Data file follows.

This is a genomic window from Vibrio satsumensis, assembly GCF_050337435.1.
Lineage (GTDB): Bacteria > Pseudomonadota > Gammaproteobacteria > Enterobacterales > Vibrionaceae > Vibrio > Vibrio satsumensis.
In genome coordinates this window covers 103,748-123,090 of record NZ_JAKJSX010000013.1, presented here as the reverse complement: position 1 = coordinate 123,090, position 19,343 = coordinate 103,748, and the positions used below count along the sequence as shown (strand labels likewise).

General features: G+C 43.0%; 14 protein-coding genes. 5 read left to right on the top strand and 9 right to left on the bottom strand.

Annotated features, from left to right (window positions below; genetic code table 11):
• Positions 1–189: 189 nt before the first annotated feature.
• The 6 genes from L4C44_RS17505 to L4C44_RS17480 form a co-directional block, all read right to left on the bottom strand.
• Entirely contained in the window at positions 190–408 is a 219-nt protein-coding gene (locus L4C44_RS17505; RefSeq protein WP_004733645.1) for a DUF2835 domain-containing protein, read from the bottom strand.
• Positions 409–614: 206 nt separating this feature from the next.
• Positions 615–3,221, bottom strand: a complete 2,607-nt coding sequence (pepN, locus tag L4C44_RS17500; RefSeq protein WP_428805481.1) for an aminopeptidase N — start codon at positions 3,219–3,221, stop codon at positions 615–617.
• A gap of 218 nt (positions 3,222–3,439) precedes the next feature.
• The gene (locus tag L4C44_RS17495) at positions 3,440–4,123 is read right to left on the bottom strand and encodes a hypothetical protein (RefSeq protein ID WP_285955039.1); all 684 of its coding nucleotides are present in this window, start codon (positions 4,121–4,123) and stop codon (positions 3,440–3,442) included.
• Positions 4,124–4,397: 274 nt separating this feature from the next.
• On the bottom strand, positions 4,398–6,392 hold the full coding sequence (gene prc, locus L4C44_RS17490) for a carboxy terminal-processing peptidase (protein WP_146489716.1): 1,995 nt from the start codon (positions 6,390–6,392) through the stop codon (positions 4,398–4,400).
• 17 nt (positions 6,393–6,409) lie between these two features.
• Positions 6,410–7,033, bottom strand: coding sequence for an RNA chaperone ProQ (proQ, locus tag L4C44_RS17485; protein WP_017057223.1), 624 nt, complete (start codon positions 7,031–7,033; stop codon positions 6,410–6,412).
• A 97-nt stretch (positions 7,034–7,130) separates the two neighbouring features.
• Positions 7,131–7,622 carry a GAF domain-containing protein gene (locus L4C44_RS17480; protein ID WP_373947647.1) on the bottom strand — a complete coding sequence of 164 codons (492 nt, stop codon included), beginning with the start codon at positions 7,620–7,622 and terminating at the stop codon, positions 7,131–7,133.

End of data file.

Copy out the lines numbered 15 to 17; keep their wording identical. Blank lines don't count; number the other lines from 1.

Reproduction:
• 17 nt (positions 6,393–6,409) lie between these two features.
• Positions 6,410–7,033, bottom strand: coding sequence for an RNA chaperone ProQ (proQ, locus tag L4C44_RS17485; protein WP_017057223.1), 624 nt, complete (start codon positions 7,031–7,033; stop codon positions 6,410–6,412).
• A 97-nt stretch (positions 7,034–7,130) separates the two neighbouring features.